Skip to content

Facing quarantine or cancellation for a Hawaii trip? Here's what you need to know

March 23, 2020
5 min read
This post contains references to products from one or more of our advertisers. We may receive compensation when you click on links to those products. Terms apply to the offers listed on this page. For an explanation of our Advertising Policy, visit this page.

On Saturday, the governor of Hawaii ordered a mandatory 14-day self-isolation quarantine for all travelers entering the Aloha State. The mandate goes into effect on Thursday, March 26, 2020, and will remain in place indefinitely.

Related: Sign up for our daily newsletter to keep up with breaking news, travel guidance and more

“With the majority of Hawaii’s COVID-19 cases linked to travel, it is critical that we further mitigate the spread of the virus by both residents and visitors who are coming from out-of-state,” Governor David Y. Ige stated in his announcement. "These actions are extreme, but they will help flatten the curve and lay the groundwork for a quicker recovery. We need everyone to comply with these quarantine orders to help protect Hawaiʻi’s residents."

Here's What you need to know about traveling to Hawaii right now

When does the mandate go into effect?

The mandate takes effect at 12:01 a.m. Thursday, March 26.

Am I exempt from the quarantine?

No. All visitors and state residents arriving through Hawaii’s airports must quarantine themselves for 14 days. Failure to comply will be considered a misdemeanor and is punishable by a maximum fine of $5,000, or imprisonment of not more than one year, or both.

What do I do once I land in Hawaii?

You'll receive a form on board your flight which must be filled out before you leave the airport. A checkpoint official will check your ID and the form, then issue a document certifying that you cleared the checkpoint. After that, your mandatory 14-day self-quarantine goes into effect immediately.

  • You must go directly from the airport to your designated quarantine location and stay there for 14 consecutive days or for the duration of your stay in Hawaii, whichever is shorter.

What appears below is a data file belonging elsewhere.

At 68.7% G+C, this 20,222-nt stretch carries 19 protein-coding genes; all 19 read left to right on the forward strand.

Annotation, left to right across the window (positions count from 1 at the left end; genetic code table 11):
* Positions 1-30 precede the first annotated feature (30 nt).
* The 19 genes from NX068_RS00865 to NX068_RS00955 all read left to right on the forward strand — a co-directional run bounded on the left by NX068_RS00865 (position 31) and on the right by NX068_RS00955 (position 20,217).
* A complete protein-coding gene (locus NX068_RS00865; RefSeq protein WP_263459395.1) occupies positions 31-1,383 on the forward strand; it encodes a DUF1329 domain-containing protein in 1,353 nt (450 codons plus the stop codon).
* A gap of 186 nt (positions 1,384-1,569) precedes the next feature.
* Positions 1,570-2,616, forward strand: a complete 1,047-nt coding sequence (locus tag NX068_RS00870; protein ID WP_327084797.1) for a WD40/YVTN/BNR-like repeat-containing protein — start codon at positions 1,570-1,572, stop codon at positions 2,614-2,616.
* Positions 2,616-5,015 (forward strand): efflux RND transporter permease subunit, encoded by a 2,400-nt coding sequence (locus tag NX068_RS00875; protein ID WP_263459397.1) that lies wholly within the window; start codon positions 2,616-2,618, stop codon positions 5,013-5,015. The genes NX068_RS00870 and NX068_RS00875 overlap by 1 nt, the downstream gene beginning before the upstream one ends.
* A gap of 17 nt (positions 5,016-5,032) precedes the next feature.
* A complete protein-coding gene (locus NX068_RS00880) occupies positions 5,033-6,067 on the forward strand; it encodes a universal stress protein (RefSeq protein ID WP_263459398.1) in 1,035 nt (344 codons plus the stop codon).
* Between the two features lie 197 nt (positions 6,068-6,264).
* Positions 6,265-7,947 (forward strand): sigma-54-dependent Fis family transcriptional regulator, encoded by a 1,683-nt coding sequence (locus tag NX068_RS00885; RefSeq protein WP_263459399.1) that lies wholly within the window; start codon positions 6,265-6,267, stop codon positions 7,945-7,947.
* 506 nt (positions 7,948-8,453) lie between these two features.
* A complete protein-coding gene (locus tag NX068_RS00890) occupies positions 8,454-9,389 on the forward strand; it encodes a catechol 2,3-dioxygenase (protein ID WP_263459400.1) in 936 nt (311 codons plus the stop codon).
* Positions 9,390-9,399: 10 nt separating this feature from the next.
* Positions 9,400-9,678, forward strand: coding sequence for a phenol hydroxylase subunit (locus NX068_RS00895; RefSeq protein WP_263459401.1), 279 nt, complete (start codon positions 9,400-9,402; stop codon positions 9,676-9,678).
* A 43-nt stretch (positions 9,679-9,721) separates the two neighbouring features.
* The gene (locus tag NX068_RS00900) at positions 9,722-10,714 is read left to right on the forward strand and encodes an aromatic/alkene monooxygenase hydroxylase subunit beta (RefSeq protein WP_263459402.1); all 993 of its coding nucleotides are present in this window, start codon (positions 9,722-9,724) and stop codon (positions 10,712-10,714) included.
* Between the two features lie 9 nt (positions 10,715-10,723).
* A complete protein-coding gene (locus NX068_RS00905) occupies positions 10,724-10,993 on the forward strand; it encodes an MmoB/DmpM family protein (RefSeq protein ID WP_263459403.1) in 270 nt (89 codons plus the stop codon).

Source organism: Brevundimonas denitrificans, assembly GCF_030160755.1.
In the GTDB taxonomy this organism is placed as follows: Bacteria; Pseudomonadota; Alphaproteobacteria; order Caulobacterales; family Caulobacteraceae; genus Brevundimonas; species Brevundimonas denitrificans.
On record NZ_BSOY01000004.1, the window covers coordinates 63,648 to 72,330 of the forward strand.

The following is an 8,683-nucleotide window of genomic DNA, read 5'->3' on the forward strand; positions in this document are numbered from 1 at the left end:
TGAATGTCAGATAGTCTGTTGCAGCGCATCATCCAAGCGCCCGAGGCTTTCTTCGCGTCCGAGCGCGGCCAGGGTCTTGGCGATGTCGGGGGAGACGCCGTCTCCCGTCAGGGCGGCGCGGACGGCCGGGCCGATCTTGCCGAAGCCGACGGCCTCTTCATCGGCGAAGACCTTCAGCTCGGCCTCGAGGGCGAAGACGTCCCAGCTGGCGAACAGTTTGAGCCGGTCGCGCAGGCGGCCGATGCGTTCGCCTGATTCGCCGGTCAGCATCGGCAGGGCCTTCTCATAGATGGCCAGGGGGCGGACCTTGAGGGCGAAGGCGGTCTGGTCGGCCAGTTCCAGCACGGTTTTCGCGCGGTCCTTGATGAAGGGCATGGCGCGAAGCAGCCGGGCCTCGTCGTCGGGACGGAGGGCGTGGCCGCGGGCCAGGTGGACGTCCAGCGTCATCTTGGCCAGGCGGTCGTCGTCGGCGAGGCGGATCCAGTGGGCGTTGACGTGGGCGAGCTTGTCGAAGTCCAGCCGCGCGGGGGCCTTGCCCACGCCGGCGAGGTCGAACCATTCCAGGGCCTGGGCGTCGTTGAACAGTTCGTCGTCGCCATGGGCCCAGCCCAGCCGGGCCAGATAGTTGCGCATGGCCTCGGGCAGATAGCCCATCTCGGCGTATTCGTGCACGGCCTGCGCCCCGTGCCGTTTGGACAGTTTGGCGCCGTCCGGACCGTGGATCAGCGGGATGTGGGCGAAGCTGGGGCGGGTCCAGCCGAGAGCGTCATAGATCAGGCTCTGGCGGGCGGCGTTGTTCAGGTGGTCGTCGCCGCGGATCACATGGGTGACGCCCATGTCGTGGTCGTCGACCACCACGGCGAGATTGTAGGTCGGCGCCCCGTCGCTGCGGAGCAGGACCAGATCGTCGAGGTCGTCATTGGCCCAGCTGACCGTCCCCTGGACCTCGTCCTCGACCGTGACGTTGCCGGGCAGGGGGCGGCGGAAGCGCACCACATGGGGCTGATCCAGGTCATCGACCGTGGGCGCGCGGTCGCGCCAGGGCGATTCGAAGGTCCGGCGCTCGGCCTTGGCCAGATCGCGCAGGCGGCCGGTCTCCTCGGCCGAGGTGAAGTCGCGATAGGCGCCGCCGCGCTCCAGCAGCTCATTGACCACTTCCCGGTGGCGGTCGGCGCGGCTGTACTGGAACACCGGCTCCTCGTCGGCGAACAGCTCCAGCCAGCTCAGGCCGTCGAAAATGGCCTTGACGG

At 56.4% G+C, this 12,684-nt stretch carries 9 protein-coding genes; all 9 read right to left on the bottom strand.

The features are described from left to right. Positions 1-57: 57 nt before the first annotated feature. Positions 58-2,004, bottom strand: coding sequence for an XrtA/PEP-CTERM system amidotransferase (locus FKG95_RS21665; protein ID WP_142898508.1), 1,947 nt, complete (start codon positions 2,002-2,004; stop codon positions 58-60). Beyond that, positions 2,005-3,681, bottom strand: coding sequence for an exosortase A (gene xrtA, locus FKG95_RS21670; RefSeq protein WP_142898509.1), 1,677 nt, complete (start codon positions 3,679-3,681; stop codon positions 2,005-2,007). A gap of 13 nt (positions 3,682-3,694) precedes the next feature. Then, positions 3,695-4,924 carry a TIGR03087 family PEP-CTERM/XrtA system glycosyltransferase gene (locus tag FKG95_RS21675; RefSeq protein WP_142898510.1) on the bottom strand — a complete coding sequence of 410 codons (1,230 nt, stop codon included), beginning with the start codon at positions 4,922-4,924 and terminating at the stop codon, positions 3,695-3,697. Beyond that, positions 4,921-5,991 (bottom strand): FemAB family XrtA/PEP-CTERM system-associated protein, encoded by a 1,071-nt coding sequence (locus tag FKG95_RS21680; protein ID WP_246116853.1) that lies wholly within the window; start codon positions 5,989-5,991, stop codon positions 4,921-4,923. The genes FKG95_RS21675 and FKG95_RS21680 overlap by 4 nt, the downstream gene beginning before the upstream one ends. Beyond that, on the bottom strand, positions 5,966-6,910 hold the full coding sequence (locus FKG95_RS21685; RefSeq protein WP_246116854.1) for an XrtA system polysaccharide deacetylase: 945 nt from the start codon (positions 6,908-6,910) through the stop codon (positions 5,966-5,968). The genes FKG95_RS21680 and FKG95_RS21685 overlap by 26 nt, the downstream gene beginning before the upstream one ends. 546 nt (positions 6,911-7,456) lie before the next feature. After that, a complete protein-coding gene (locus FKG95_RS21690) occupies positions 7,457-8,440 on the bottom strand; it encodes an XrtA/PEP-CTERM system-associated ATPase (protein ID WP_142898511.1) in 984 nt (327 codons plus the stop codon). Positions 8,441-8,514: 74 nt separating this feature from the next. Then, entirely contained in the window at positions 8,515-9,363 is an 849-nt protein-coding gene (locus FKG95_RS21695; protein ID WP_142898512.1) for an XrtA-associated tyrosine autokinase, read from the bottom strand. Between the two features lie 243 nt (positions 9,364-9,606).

• If you live in Hawaii, you must stay in your home.
  • If you are visiting Hawaii, your designated quarantine location is your hotel room or Airbnb.
  • You can only leave your designated quarantine location for medical emergencies or to seek medical care.
  • You cannot visit any public spaces, including pools, meeting rooms, fitness centers or restaurants.
  • You cannot have visitors in or out of your designated quarantine location other than a physician, healthcare provider or another individual authorized to enter the designated quarantine location by the Director of HIEMA.
  • You must comply with any and all rules or protocols related to your quarantine that are set by your hotel or Airbnb.

The quarantine restrictions include further guidance if you develop a fever or a cough.

Yikes. Should I still go to Hawaii?

If this sounds like a bad time to visit Hawaii, you're right. It is. Don't go. Not only are you at risk of getting sick and making others sick for weeks to come, you'll also have to spend a lot of time admiring the inside of your hotel room. You can't hang out by the swim-up bar, dine al fresco by the beach at sunset or participate in a single excursion for those two weeks. If you're going on vacation, now is absolutely not the time to even consider traveling.

Should I postpone or should I cancel?

Should you postpone or should you cancel your trip? That's a slightly harder question to answer. If you have a lot of flexibility in your schedule, you can push your travel dates back by a few months instead of canceling outright. But don't plan on things returning to normal by early May; aim for fall at the earliest, just to be responsible. (And be emotionally prepared to push back your trip again, just in case.) We are all responsible for helping to flatten the curve of this pandemic as much as we can, and vacation travel is absolutely out of the question.

Sign up for our daily newsletter

If you decide to cancel, most travel insurance doesn't offer protection at this time for pandemic-related cancellations. However, many airlines and hotels are offering full refunds for cancellations, or credit for future travel. If you're waiting on the airlines to cancel your flight so you don't have to accept a flight credit or voucher, that's your prerogative. But you can always try negotiating your refund directly.

Try to leave customer service phone lines open for urgent needs unless you're traveling within 72 hours. Otherwise, consider these tricks to quickly get through to someone who can help.

Bottom line

The breathtaking scenery of Hawaii will still be there when this outbreak is over. As Hawaii's Governor Ige said, staying home right now and minimizing our overlap with others will lay the groundwork for a quicker recovery.

Featured image by hawaii oahu haiku stairs (Photo by Joseph Hostetler/ The Points Guy)